In order to change the default behaviour by amending the following registry entry:
All of the registry side of the PvD are held in this key. See below for the possible values you can change.
As you can see, I have changed the value to 90 (%). As always, a reboot is required for the change to take effect.
Once rebooted, you can now see that the disk is showing as low disk space because 90% has been fat provisioned as User Application space.
Now, you may ask “why have this user space when I using UPM/AppSense and redirecting user’s folders to their home drive?”. Well, it just gives you a “free” way of having user personalisation without having to do anything. With the User Data selection, any changes the user makes to the VM, i.e. saves data to “My Documents”, adds icons to Start Menu and changes the Desktop, are redirected to the PvD and saved. This means that after a reboot the O/S image will revert back to the clean PVS image but user personalisation will be persisted without having to install another product. There is nothing to say that you can’t redirect user data and still use the built-in personalisation of the PvD. It is a way of allowing Personalisation for smaller environments where you do not want the added complexity (or possible expense) of having an additional product.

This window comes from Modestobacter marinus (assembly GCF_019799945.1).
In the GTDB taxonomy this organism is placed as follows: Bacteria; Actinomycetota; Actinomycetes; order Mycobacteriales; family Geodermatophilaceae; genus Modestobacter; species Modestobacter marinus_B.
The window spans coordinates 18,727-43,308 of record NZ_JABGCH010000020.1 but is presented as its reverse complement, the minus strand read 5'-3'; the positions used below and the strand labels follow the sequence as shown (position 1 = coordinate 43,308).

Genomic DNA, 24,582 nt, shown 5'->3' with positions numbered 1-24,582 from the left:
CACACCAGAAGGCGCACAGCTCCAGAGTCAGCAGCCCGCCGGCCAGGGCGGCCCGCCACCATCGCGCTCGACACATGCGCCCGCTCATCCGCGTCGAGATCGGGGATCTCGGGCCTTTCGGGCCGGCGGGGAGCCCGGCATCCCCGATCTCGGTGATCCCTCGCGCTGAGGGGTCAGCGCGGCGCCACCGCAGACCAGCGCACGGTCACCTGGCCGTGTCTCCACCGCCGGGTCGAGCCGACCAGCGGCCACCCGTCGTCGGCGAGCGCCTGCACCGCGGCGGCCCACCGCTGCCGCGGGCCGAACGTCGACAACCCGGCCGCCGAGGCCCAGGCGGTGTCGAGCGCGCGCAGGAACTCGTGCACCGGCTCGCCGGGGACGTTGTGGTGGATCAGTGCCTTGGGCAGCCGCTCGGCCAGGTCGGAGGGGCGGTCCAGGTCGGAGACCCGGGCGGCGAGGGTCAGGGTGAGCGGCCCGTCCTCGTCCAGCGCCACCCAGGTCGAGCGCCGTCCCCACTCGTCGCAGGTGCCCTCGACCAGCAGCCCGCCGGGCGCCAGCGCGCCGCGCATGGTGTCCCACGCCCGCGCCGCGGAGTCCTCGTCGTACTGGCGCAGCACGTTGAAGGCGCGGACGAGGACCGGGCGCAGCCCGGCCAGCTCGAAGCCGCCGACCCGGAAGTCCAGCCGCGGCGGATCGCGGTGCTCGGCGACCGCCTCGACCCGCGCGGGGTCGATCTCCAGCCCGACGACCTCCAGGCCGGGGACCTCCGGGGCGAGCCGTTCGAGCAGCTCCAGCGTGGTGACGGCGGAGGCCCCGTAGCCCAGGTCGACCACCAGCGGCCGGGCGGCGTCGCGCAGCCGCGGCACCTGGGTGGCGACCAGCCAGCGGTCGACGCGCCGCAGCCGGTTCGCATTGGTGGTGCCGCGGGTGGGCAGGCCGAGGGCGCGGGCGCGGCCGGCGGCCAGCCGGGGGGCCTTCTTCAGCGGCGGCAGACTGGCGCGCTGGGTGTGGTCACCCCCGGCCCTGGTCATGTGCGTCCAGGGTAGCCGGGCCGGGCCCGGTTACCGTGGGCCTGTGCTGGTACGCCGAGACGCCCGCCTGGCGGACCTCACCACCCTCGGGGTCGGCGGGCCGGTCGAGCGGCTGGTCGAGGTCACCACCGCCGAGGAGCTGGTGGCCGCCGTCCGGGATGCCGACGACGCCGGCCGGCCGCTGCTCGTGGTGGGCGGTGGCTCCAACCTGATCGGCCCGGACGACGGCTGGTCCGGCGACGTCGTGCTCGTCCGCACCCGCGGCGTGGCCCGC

Remember that the main goal of using PvD is to allow users to install their only applications. You are giving the users a Private Desktop but utilising all the benefits of a single, gold PVS streamed image. Less maintenance and easy to update all of your Private Desktops within your estate.
To see this built-in Personalisation, navigate to the newly created P:\ drive and you will see a Users folder. This is just the C:\Users folder redirected, which is dynamic in the sense that you can disable this feature if you wish to use UPM, AppSense or another Profile Management system.
By changing the value of EnableUserProfileRedirection from 1 to 0, you will turn off the built in Profile Management of the PvD and can use whatever you like. Oh, by the way, Citrix have stated that if you are using Citrix User Profile Management then this will automatically be detected and (I imagine) changes this value for you or has some other integration unbeknownst to us at this stage. You do have to use the latest version of UPM though, which is 4.1 (at time of initial writing).